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Control modules can be programmed from the Web

01 August, 1999

Control modules can be programmed from the Web

Crouzet asserts that its latest development heralds "a new era in control engineering solutions". The device is an integrated, programmable controller called Millenium (and spelled this way), designed to replace complicated arrays of relays, timers, counters and switches.

The controller can be programmed either using eight pushbuttons on its front panel, or by plugging in a PC and downloading pre-prepared programmes. Customisable programmes can be downloaded from Crouzet`s Web site. Alternatively, memory cassettes loaded with a programme can be plugged into a dedicated port.

The Millenium controller is programmed in plain English (or one of four other European languages) using a package called Visual Logic that runs under Windows NT or 95. Schematics of programming sequences are created by dragging and dropping icons or function blocks on the PC screen. The process is said to be intuitive.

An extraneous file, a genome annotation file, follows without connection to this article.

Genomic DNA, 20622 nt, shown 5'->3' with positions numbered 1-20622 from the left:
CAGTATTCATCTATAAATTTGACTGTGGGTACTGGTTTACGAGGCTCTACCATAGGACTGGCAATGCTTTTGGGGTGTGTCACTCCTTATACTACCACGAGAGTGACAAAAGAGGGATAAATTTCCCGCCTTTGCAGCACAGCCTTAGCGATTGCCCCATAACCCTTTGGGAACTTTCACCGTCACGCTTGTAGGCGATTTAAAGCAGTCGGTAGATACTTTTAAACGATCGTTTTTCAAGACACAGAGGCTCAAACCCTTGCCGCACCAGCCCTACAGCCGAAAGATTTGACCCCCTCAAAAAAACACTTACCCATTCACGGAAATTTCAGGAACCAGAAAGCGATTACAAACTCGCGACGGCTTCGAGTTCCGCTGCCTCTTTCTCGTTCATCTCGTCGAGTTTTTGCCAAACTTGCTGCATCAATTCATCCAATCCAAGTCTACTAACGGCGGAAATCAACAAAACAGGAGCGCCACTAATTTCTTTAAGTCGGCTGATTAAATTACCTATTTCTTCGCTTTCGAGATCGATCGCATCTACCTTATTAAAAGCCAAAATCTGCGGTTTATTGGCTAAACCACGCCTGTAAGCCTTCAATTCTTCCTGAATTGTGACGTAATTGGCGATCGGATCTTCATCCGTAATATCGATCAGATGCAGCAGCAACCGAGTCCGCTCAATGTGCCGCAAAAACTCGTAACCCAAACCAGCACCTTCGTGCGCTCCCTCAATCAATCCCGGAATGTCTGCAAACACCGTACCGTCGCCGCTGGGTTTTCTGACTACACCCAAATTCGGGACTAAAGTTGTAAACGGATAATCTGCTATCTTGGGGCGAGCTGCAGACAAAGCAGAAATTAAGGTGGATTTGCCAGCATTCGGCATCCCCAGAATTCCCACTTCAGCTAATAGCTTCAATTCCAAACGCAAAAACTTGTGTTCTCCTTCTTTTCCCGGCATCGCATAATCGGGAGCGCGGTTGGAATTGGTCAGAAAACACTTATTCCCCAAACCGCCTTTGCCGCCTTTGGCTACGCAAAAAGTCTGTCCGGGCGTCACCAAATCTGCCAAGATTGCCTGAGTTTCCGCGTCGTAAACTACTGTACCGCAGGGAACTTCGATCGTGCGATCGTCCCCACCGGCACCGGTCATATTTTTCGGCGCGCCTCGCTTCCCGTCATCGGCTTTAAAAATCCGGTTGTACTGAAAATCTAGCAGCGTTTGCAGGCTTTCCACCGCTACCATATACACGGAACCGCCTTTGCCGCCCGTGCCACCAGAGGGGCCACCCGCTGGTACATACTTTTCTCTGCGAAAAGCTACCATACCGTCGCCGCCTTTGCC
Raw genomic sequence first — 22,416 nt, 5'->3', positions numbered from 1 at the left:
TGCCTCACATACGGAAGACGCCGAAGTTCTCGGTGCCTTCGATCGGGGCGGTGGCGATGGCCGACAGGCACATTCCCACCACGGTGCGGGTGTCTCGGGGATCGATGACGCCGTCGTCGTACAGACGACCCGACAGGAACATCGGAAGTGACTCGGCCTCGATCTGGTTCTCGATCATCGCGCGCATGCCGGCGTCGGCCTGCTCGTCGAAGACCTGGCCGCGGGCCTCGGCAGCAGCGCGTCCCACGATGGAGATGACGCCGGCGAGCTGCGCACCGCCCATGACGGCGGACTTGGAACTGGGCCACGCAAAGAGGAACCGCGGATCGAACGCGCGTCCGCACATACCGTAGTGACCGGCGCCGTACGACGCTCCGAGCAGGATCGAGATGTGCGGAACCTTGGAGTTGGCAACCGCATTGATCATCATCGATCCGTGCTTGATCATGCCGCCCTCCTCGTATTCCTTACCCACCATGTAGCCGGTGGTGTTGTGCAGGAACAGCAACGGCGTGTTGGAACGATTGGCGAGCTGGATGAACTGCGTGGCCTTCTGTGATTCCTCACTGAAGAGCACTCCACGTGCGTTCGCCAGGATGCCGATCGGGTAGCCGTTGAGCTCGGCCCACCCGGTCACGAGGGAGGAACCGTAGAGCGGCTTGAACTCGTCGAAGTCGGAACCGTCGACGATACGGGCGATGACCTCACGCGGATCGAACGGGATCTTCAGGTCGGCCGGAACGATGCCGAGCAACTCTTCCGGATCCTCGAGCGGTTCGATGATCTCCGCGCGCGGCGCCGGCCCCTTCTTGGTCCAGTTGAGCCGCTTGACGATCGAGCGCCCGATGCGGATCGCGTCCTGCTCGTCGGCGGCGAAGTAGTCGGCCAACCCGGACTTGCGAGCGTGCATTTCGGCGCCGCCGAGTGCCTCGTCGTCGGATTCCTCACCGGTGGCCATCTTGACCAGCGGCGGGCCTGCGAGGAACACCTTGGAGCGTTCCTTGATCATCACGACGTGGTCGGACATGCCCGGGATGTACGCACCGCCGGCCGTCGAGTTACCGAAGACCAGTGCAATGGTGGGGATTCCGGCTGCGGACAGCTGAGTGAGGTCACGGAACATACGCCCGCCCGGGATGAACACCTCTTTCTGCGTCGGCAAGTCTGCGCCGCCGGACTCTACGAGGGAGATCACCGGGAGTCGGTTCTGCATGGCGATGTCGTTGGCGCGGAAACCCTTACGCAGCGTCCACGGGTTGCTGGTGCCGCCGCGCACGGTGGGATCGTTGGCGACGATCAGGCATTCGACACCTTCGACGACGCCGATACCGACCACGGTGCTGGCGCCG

There are three models, ranging in capacity from four inputs and two outputs to 12 inputs and eight outputs. The two larger models are available in AC and DC versions, the latter accepting both analogue and digital inputs. All operate off 24V DC or 100-240V AC.

The controllers measure 99mm high by 55mm deep and are 72mm or 125mm wide, depending on the model. They can be panel-mounted or fixed to a DIN rail.

Crouzet foresees the Millenium modules being used to control conveyor systems and production machines, to control and monitor continuous processes, and to set up and run alarm sequences. Other potential applications include vending machines, home automation, information displays, and stage and screen effects.

The modules have been designed to meet a variety of standards including IEC 1131, EN60730, and to comply with the EMC and Low Voltage directives.

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